Adventures In Celluloid

Film critic Dominic Corry celebrates, clarifies and justifies his love for all things film.

Dominic Corry: What's left for superhero films?

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Henry Cavill as Superman in Man of Steel. Photo/supplied
Henry Cavill as Superman in Man of Steel. Photo/supplied

In Wednesday's blog about what Peter Jackson should do next, I said that "the superhero genre now feels like it has very few surprises left".

That statement should've come with the caveat that I am very excited to Zack Snyder's 2013 Superman film Man of Steel, for which a fantastic full-length trailer has just been released.

I find pretty much everything in that trailer encouraging. Even the shaky-cam stuff. The mythic aspects of the character really come through, and I'm intrigued by how much it appears to be a departure from Snyder's typically glossy and slow-motion-centric style.

While it remains an interesting failure, Bryan Singer's Superman Returns from 2006 fails to qualify as any sort of definitive modern interpretation in the way The Dark Knight trilogy does for Batman, so it feels like the contemporary Superman niche has yet to be properly tapped.

Apart from Man of Steel though, I'm struggling to muster much genuine excitement for any impending superhero movies. I'll see them, sure, and they might even be awesome, but it feels like everything significant in superhero cinema has been ably achieved in the past ten years.

I fantasized about a Spider-Man movie from a very young age, and I couldn't have been happier with Sam Raimi's 2002 film. The superlative success of that film led to superhero fever really taking hold at the studios, and fans were subsequently gifted such stellar offerings as X-Men 2; Iron Man; Watchmen; The Dark Knight; Thor; Captain America and of course this year's The Avengers.

There's been plenty of stinkers along the way (both Fantastic Four movies come to mind), but on the whole fanboys have had all their wishes granted by the studios. It's difficult to imagine the build-up to and execution of The Avengers having gone much better, with The Dark Knight Rises providing an appropriately sombre counterpoint.

All these films made serious money however, so the superhero boom is showing no signs of slowing. It's naive to think Hollywood might ever quit while it was ahead in this sort of situation, but really, what is there left to achieve with superhero movies?

Marvel barely put a foot wrong with Phase One of its superhero movie plan (the Norton Hulk film is not without merit), which culminated in this year's Avengers. Now that Phase Two is underway, we'll soon see new films featuring Iron Man; Thor and Captain America. All of which I will happily see.

But in ramping up production on little-known titles like Guardians of the Galaxy, I can't help but feel like Marvel is over-managing its intellectual property and getting a bit stingy with their cooler characters. I'm a massive Marvel Comics guy from way back, and I can barely remember the second-tier (at best) Guardians of the Galaxy. It feels like Marvel is afraid to roll out to many of their more interesting characters.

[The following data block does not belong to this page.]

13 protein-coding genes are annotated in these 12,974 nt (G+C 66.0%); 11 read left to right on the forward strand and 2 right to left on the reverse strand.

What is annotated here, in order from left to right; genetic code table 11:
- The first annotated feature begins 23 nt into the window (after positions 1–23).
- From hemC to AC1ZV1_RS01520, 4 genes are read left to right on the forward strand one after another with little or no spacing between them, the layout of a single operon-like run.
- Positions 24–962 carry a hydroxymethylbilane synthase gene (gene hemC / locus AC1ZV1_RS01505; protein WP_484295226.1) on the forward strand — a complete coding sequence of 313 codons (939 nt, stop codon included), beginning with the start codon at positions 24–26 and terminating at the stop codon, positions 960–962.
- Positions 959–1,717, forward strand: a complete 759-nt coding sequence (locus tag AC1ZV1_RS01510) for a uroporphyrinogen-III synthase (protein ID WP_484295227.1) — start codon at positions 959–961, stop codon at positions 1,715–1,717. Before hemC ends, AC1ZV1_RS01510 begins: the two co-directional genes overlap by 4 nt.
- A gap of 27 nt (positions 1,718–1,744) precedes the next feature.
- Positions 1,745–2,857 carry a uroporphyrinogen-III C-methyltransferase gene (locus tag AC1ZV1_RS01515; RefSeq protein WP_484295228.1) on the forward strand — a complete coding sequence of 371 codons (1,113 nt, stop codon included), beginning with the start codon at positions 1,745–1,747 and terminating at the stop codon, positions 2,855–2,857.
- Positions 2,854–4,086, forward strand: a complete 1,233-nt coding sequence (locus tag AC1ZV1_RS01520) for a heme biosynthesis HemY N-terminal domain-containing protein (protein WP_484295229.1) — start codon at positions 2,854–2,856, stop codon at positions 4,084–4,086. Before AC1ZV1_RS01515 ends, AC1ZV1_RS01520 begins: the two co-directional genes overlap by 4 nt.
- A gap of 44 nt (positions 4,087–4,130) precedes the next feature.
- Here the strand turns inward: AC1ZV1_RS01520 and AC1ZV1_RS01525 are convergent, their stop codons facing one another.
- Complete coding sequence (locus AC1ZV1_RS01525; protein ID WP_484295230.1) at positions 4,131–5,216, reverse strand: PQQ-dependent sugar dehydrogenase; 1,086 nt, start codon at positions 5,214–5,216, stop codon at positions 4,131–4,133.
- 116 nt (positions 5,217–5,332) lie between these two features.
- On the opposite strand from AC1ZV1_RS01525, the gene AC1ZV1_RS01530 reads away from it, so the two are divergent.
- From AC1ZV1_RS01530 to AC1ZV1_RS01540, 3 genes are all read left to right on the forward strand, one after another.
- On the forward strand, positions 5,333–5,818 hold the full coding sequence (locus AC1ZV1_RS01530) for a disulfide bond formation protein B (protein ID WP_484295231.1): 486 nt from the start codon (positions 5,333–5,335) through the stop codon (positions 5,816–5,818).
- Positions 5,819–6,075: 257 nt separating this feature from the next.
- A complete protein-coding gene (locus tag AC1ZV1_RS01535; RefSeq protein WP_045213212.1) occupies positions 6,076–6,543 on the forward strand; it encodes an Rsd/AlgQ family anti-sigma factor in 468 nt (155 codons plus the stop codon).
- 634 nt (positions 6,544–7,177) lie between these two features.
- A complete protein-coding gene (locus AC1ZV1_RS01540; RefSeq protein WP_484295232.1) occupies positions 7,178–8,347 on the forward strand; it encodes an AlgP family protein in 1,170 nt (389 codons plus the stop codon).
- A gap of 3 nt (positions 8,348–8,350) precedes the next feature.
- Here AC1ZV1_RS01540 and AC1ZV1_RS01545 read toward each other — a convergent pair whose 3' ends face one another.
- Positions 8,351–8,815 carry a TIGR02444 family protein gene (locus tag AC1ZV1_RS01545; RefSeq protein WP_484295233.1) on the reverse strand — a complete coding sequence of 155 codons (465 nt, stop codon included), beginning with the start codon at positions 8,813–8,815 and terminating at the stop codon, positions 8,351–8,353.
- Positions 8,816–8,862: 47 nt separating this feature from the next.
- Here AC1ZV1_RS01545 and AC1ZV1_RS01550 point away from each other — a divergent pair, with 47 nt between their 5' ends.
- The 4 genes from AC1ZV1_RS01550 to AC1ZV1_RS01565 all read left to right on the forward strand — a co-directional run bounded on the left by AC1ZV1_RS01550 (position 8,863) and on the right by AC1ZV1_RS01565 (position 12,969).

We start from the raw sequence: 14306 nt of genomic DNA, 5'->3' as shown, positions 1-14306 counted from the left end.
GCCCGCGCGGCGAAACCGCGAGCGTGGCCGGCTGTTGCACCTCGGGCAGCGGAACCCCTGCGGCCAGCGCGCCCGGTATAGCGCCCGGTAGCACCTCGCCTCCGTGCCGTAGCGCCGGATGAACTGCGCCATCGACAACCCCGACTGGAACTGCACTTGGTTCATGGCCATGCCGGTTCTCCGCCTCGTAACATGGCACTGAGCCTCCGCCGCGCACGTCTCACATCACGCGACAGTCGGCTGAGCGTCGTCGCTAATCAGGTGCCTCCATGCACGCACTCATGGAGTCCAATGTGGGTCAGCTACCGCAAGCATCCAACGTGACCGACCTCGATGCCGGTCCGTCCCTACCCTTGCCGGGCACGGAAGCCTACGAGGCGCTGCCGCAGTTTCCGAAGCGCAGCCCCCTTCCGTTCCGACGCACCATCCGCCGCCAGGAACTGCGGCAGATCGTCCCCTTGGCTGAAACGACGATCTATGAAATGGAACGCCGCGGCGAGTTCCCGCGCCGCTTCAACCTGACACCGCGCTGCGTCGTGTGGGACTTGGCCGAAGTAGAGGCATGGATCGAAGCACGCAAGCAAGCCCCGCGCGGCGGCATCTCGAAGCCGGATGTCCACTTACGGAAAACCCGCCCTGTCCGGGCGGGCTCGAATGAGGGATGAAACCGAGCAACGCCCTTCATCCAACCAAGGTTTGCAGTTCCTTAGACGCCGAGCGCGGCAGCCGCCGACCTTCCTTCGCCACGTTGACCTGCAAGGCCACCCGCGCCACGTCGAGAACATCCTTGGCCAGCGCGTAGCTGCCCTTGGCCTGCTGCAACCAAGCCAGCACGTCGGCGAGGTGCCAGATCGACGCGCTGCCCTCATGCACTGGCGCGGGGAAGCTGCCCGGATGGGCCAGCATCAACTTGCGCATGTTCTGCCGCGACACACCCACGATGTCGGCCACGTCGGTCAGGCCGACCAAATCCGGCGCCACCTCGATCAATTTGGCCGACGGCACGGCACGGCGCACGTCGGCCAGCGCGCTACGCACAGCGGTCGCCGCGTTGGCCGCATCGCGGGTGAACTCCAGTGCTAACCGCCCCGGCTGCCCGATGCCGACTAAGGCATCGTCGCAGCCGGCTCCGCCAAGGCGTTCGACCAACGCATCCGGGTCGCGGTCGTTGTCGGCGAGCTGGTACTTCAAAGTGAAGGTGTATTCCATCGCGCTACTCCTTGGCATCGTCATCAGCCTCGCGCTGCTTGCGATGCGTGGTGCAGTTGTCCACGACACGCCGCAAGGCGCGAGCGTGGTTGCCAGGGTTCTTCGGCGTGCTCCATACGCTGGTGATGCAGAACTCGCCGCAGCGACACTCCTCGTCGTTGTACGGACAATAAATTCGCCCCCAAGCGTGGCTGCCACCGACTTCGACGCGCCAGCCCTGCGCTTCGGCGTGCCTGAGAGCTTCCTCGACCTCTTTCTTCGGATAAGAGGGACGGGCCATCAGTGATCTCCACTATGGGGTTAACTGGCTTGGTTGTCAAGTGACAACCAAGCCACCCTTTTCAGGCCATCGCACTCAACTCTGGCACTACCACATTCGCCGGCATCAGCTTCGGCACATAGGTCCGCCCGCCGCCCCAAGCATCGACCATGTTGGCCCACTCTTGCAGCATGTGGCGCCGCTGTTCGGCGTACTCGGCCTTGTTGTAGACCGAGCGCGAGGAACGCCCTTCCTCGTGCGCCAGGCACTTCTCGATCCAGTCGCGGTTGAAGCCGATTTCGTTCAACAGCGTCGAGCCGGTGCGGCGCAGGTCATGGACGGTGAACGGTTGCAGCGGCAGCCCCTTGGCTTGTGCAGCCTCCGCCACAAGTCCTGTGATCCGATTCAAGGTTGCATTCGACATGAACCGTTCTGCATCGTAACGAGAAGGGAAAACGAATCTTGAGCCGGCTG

Or maybe I should be celebrating the fact that Phase Two of the Marvel plan is pushing the intersteller side of things. Neither perspective explains why we haven't seen a Dr. Strange movie yet - now there's an opportunity to do something different with a Marvel film.

One upcoming superhero film that demonstrates a willingness to go in a less-than-obvious direction is X-Men: Days of Future Past, the follow-up to X-Men: First Class which is being helmed by X-Men and X-Men 2 director Singer, who also made Superman Returns. The famous 1981 storyline from the X-Men comics is an opportunity to really mess with established film continuity, something no superhero film has ever done.

With the obvious exception of The Dark Knight trilogy, Marvel's main comic book rival DC Comics (as overseen by owner Warner Bros.) has done a much less impressive job of managing their family of properties, most recently evidenced by the supremely uncaptivating 2011 Green Lantern film.

Additionally, planned individual films focused on Wonder Woman and The Flash both stalled in development in recent years. There are currently plans for a Justice League film would would team up Superman, Batman and Wonder Woman among other DC staples, but it gives the impression that DC are playing catch-up. Maybe Man of Steel can turn DC's fortunes around, although it remains to be seen if there will be a relationship between that film's world and the planned Justice League movie.

Marvel (as overseen since 2009 by Disney) have defined their modern film canon with an ambitious interconnectedness that has played out for the most part with admirable confidence.

Despite the benefits of such an approach being evident for years now, Warner Bros. has failed to apply the lessons to their DC properties. Although this half-way interesting rumour seems like a step in the right direction.

However, with my every filmic superhero whim having been more than satiated over the past decade, the films that currently inspire the most pure giddy excitment in me are original sci-fi properties like Neil Blomkamp's Elysium; Shane Carruths' Upstream Colour; the upcoming Tom Cruise film Oblivion; Alfonso Cuaron's Gravity. This sounds pretty choice too.

I've enjoyed the superhero movie boom, but it's time for something else to come to the fore.

Are you still excited about superhero movies? Which ones are you most excited to see? What other types of movies tickle your giddy bone? Comment below!

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